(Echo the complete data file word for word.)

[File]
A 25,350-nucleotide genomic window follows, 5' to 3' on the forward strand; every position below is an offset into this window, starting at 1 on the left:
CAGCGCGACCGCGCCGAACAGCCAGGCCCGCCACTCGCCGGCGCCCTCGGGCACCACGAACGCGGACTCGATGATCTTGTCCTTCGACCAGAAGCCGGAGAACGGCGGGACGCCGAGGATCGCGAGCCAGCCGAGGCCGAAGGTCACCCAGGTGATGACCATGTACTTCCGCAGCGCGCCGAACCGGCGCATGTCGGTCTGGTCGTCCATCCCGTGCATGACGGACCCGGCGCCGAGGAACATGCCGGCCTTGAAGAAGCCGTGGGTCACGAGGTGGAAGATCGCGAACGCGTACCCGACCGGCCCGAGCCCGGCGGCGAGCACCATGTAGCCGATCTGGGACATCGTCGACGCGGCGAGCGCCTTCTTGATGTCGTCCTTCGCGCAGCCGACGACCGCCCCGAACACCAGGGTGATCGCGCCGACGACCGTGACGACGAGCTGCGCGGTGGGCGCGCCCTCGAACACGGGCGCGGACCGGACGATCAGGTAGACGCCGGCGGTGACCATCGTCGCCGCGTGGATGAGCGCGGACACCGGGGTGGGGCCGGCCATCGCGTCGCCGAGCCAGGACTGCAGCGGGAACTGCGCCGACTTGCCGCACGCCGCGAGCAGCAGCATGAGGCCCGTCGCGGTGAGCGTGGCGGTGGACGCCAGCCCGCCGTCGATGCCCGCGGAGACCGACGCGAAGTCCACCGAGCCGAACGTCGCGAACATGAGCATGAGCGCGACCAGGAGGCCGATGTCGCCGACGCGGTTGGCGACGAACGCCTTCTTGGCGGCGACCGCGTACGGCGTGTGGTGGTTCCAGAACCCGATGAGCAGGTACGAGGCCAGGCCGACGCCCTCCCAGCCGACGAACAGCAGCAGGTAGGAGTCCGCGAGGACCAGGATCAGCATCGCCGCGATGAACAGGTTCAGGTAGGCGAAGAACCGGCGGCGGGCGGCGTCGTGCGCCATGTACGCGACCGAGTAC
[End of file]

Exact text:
A 25,350-nucleotide genomic window follows, 5' to 3' on the forward strand; every position below is an offset into this window, starting at 1 on the left:
CAGCGCGACCGCGCCGAACAGCCAGGCCCGCCACTCGCCGGCGCCCTCGGGCACCACGAACGCGGACTCGATGATCTTGTCCTTCGACCAGAAGCCGGAGAACGGCGGGACGCCGAGGATCGCGAGCCAGCCGAGGCCGAAGGTCACCCAGGTGATGACCATGTACTTCCGCAGCGCGCCGAACCGGCGCATGTCGGTCTGGTCGTCCATCCCGTGCATGACGGACCCGGCGCCGAGGAACATGCCGGCCTTGAAGAAGCCGTGGGTCACGAGGTGGAAGATCGCGAACGCGTACCCGACCGGCCCGAGCCCGGCGGCGAGCACCATGTAGCCGATCTGGGACATCGTCGACGCGGCGAGCGCCTTCTTGATGTCGTCCTTCGCGCAGCCGACGACCGCCCCGAACACCAGGGTGATCGCGCCGACGACCGTGACGACGAGCTGCGCGGTGGGCGCGCCCTCGAACACGGGCGCGGACCGGACGATCAGGTAGACGCCGGCGGTGACCATCGTCGCCGCGTGGATGAGCGCGGACACCGGGGTGGGGCCGGCCATCGCGTCGCCGAGCCAGGACTGCAGCGGGAACTGCGCCGACTTGCCGCACGCCGCGAGCAGCAGCATGAGGCCCGTCGCGGTGAGCGTGGCGGTGGACGCCAGCCCGCCGTCGATGCCCGCGGAGACCGACGCGAAGTCCACCGAGCCGAACGTCGCGAACATGAGCATGAGCGCGACCAGGAGGCCGATGTCGCCGACGCGGTTGGCGACGAACGCCTTCTTGGCGGCGACCGCGTACGGCGTGTGGTGGTTCCAGAACCCGATGAGCAGGTACGAGGCCAGGCCGACGCCCTCCCAGCCGACGAACAGCAGCAGGTAGGAGTCCGCGAGGACCAGGATCAGCATCGCCGCGATGAACAGGTTCAGGTAGGCGAAGAACCGGCGGCGGGCGGCGTCGTGCGCCATGTACGCGACCGAGTAC